“We're finding people dead as a result of opioid use,” said acting Police Chief Tim Stump to students in Dover.
Students from Early College High School presented the Dover Police Department with more than a drumroll the morning of Monday, Oct. 7.
After the high school’s drumline performed outside the department’s front steps, students and the Vines Community Project, a coalition that raises substance abuse awareness, presented the Dover officers and acting Police Chief Tim Stump with purple ribbons.
By pinning officers with the ribbons, the students recognized the department for their continued efforts in fighting opioid abuse in the city.
One example of these efforts is the ANGEL program, which started three years ago to encourage people who are addicted to opioids to come into the police station and ask for help. Anyone who participates in this program does not face criminal charges or penalties, according to the police department’s website.
After the pinning ceremony, the police chief met with the students, including members of the drumline and others who volunteered to be a part of a new ambassador program that aims to raise awareness about substance abuse at their school.
Stump said he was encouraged to see the young students at the department Monday morning.
“The fact that so many young adults are taking a part in this is very promising,” he said.
Stump said he did not intend to scare the students, but he warned them of the realities of opioid abuse and the dangers of using these drugs young.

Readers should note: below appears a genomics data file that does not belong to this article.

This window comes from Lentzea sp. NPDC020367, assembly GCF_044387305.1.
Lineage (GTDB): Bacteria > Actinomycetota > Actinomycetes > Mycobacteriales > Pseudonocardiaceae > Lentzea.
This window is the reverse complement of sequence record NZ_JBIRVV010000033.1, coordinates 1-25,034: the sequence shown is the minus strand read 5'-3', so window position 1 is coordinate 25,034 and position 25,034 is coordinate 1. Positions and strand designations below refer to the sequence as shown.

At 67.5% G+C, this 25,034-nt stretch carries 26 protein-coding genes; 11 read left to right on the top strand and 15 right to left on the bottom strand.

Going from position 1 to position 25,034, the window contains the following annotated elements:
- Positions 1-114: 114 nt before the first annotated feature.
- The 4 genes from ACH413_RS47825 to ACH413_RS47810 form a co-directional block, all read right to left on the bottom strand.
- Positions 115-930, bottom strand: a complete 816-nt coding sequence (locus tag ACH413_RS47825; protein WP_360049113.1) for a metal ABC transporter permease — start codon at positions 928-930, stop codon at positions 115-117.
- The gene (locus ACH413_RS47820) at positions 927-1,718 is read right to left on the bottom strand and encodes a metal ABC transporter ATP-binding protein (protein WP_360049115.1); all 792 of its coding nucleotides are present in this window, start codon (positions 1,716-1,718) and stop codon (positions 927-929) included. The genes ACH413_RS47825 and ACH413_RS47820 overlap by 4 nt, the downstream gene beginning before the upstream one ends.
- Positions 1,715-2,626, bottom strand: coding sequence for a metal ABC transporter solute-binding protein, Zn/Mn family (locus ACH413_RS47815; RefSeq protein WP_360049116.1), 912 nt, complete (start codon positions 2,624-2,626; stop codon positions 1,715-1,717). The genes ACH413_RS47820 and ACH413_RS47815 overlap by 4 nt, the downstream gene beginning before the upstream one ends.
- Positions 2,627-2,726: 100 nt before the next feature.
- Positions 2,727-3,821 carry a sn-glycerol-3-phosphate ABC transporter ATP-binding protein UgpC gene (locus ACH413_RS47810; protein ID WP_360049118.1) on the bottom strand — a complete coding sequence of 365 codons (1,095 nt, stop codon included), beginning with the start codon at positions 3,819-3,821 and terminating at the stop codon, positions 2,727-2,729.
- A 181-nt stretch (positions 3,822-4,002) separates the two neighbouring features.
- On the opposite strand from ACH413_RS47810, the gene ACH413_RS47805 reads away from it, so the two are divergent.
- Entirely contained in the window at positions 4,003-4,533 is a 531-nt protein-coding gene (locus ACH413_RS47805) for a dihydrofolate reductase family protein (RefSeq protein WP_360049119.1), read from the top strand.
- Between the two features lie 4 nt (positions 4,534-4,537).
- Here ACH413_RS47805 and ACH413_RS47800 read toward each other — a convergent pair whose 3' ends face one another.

“The decision to use this cannot only be life-altering; it can be life-ending,” he said. “We’re finding people dead in bathrooms, restaurants and parks, as a result of opioid use.”
More than 400 people died in Delaware last year, according to Delaware Goes Purple, an initiative that partners with Sussex County Health Coalition.
One in three of those deaths were a result of using marijuana laced with an opioid like fentanyl, Stump said. While perceptions of marijuana have changed over the years and it has been proven to be helpful medically, the police chief said the students must be careful because they don’t know where their marijuana is coming from.
The Rev. Carol Harris, a leader of the Vines Community Project, emphasized that kids in middle schools are using opioids. Students in eighth to 10th grade are the largest demographic of opioid usage, she said.
Dr. Evelyn Edney, director at Early College High School, said last week was the first time she ever had to pick up Narcan from the pharmacy just in case there is an overdose at school.
Stump agreed opioid usage is more prevalent than it has ever been since he started in law enforcement 30 years ago.
He encouraged the students to make decisions away from opioid use, advising them to be wary of street names that they might not immediately identify as opioids.
“You need to understand that the decisions you guys make...they have consequences,” he said.
Monday’s ceremony and talk with the chief are part of statewide efforts to raise awareness about substance abuse and addiction throughout October.